New Haifa Bus System Runs Half a Billion Shekels Over Budget

Finance Ministry and Transportation Ministry are investigating how the Metronit has gone so badly over the NIS 1.06 billion budgeted by the goverment.

Avi Bar-Eli
Avi Bar-Eli
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Avi Bar-Eli
Avi Bar-Eli

The brand-new Metronit Bus Rapid Transit system in Haifa has yet to transport a single passenger, but it's already so badly over budget that the whole project could be significantly delayed. The Metronit, a pilot for BRT systems in Israel, has exceeded its budget by roughly half a billion shekels so far.

Since the government had budgeted NIS 1.06 billion for the project, the overspending - in terms of both money actually spent and financial commitments (money that hasn't been spent yet) - is a huge 45% of allocated resources.

Transport Minister Israel Katz, center, gets a model of the bus.Credit: Hagay Frid

The company carrying out the project, Yafe Nof, was not supposed to undertake financial commitments that it did not have the means to pay.

Yafe Nof is owned by the Haifa municipality. When the Finance Ministry learned about the spending problem, it immediately cut off all funding for all Yafe Nof's projects.

The treasury and the Transportation Ministry are investigating just how the Metronit could have gone so badly over budget in the first place. Depending on the nature of their findings, the matter could wind up with the state comptroller or even the attorney general.

Project operator blew whistle on itself

How could a pilot project of national importance have careened out of control like that? One problem may be changes to the plan made over the years, say industry insiders. Another is that Yafe Nof may have made commitments - subcontracted out work to other companies - without having money to cover the jobs.

While Yafe Nof has not actually spent NIS 450 million to NIS 500 million more than budgeted, it has commitments to that extent. Its overspending is therefore on paper alone at this stage, and the half-billion includes options to expand the BRT project that have not yet been exercised.

The whistleblower on Yafe Nof's budget breach was the company itself. It had only now realized the problem, the company explained, an explanation greeted in Jerusalem with some skepticism and a great deal of anger. Government sources said it was just two months ago that a three-way agreement was signed between the city of Haifa, the treasury and the Transportation Ministry, arranging each party's responsibilities in the Metronit project - and who would pay for what.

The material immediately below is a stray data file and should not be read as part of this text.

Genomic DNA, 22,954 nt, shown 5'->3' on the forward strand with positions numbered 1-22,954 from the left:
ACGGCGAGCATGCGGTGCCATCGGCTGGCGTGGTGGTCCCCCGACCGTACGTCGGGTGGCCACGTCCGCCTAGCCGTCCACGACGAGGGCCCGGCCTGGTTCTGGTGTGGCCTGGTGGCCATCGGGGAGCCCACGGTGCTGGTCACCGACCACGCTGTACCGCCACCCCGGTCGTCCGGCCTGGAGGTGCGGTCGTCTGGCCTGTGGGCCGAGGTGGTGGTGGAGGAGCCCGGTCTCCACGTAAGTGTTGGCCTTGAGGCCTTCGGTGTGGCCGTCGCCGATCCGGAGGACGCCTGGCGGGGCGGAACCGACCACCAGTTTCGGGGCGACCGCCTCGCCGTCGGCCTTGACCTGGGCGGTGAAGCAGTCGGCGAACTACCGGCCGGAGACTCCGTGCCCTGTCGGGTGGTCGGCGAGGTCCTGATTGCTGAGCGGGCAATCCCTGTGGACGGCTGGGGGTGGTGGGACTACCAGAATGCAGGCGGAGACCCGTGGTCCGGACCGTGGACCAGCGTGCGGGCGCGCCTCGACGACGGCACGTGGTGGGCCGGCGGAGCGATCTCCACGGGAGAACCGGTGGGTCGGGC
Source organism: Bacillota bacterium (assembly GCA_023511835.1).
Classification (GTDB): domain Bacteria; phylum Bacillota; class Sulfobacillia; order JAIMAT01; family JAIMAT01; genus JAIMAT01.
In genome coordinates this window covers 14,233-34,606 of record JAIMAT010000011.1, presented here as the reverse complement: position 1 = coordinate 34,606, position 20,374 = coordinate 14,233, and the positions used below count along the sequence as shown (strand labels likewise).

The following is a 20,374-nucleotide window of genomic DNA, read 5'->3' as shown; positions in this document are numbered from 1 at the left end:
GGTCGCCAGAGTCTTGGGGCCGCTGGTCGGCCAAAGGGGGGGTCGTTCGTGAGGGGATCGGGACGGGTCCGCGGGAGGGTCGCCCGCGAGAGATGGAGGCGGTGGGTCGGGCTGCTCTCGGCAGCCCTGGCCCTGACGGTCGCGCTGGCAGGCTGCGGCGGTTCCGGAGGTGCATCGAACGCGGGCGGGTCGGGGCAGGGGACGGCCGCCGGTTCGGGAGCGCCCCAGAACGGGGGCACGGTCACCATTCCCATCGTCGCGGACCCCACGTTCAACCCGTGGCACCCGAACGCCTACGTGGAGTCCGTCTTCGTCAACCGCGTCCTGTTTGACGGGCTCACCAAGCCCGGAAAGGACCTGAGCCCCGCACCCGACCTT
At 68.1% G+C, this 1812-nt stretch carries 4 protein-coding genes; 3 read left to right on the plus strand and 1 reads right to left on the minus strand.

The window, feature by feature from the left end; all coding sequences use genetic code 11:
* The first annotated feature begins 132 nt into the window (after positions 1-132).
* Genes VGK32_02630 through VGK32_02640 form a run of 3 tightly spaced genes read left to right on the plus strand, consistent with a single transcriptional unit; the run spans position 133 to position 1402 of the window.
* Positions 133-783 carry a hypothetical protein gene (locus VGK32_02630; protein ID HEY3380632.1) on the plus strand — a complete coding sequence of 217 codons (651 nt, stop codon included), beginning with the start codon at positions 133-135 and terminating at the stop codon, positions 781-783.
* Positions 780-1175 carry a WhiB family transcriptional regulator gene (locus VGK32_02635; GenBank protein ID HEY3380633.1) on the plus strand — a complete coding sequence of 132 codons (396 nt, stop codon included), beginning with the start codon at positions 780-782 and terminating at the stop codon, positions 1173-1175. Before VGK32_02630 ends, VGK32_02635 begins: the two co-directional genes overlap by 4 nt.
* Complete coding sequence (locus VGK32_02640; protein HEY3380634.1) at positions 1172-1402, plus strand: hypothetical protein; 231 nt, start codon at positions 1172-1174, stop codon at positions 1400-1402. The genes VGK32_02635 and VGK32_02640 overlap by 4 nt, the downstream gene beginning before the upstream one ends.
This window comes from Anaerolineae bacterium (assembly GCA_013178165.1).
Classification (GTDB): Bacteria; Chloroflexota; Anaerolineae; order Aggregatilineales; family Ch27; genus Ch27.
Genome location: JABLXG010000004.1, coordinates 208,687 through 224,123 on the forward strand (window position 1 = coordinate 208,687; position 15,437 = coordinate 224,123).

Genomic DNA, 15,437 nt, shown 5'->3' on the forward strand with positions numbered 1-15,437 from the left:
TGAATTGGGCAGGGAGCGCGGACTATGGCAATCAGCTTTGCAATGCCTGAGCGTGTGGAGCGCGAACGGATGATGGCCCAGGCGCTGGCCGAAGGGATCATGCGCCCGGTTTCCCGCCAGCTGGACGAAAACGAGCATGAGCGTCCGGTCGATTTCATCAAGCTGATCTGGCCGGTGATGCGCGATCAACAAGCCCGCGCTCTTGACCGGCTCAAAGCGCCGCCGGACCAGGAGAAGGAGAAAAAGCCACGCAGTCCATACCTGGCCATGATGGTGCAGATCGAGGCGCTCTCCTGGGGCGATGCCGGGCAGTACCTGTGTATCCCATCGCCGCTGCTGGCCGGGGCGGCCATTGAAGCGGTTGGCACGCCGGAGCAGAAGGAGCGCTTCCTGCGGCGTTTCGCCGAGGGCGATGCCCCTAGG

The government sources say they have difficulty believing that Haifa and Yafe Nof had no idea about the budget breach when the agreement was signed. In other words, they knew, but preferred to wait with their bombshell until the contract was signed, thereby committing the state to budget the project.

Three months ago, the CEO of Yafe Nof, Doron Magid, suddenly resigned. He was only recently replaced by the company's VP-infrastructures, Eran Leviteh.

Nor can the ministries evade blame. Yafe Nof has been supervised by a British company called Norcroft, hired by the Finance Ministry. Its supervision touches on project management, commitments to subcontractors and monetary allocation. (Norcroft is also supervising the National Roads Company. ) The investigation must therefore also reach Norcroft itself, to see how hundreds of millions worth of spending and commitments had escaped its notice.

Six years of work

Yafe Nof has spent six years working on the Metronit project, starting with infrastructure works throughout the rapid transit bus line's 40-kilometer route. The jobs started with underground works, then involved rebuilding roads for the extra-long buses, including raising lanes, marking roads and building designated bus stops.

The government budgeted all of that. These works had nothing to do with the Dan bus cooperative, which won the tender to operate the Metronit project.

A year and a half ago, Dan won the tender to build the project and operate it for 12 years, requiring it to make a total investment of NIS 1.3 billion.

Four months ago the Noy investment fund bought 20% of the Special Purpose Company - not the Metronit operating company itself - from Dan for NIS 22.5 million. Two months later the French industrial giant SNCF also bought a 20% interest in the SPC. Dan remains the sole shareholder of the Metronit operating company.

The Finance Ministry has frozen money transfers for the project, but that could wind up causing delays as Yafe Nof finds itself unable to proceed. The Metronit was supposed to start transporting people in mid-November, a date that already seems unlikely.

Once the buses do start operating, Haifa will be the first city in Israel to have elongated, 18.5-meter double-articulated buses, traveling in designated lanes. It is the Haifa metropolis' first mass-transit project. Dan is supposed to be running 90 of these buses, which were developed by Man.

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